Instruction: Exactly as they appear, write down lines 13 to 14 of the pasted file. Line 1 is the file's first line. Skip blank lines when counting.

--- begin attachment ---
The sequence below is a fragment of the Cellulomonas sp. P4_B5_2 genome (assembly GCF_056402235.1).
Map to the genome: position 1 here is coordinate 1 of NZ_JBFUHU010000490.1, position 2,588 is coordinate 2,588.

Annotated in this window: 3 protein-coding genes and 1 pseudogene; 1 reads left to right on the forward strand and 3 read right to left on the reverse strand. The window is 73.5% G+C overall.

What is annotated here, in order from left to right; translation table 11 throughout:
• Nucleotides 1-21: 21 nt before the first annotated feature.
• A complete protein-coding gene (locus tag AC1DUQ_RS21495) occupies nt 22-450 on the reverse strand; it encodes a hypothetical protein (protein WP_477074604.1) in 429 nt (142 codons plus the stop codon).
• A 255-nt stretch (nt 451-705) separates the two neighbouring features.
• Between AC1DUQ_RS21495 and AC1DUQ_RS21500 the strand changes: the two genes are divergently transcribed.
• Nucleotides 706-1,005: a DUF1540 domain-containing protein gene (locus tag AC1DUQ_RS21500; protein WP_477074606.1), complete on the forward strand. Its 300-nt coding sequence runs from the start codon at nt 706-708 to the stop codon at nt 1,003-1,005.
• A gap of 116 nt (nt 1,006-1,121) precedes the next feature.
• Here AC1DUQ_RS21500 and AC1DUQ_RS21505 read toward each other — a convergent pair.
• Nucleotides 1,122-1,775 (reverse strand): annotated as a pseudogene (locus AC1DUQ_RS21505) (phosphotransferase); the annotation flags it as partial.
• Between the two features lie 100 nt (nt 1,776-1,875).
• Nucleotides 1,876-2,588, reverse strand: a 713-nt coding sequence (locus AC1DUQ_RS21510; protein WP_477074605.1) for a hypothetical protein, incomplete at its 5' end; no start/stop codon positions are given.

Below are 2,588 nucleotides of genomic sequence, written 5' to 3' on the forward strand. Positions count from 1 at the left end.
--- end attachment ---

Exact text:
• Between the two features lie 100 nt (nt 1,776-1,875).
• Nucleotides 1,876-2,588, reverse strand: a 713-nt coding sequence (locus AC1DUQ_RS21510; protein WP_477074605.1) for a hypothetical protein, incomplete at its 5' end; no start/stop codon positions are given.